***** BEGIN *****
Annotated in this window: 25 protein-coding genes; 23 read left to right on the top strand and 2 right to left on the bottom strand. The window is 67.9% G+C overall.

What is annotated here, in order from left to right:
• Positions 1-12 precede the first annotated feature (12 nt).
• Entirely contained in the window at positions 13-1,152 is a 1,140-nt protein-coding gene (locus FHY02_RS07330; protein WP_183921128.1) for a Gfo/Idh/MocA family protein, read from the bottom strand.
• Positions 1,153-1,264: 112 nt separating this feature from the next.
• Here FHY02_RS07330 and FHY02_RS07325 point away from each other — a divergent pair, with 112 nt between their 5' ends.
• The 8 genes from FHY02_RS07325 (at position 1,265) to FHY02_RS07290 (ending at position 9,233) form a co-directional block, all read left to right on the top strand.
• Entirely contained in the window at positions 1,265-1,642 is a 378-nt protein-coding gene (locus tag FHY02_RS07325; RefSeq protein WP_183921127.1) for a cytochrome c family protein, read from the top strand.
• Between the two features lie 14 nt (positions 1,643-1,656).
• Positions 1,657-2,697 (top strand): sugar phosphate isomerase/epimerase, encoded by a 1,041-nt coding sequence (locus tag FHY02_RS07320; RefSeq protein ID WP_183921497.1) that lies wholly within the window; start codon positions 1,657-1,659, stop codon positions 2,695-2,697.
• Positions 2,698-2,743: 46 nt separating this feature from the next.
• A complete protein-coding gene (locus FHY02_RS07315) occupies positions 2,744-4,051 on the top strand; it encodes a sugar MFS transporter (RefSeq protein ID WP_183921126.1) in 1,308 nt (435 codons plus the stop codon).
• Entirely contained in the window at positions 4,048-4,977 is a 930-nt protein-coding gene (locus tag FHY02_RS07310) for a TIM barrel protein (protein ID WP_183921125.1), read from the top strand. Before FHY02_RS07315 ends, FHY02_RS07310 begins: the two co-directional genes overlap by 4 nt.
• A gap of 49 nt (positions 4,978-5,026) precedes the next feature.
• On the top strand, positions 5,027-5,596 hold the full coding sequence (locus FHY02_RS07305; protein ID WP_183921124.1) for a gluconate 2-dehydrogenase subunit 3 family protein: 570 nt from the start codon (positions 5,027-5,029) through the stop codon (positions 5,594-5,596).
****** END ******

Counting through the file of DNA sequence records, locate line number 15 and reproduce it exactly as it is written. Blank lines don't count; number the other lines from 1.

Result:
• On the top strand, positions 5,027-5,596 hold the full coding sequence (locus FHY02_RS07305; protein ID WP_183921124.1) for a gluconate 2-dehydrogenase subunit 3 family protein: 570 nt from the start codon (positions 5,027-5,029) through the stop codon (positions 5,594-5,596).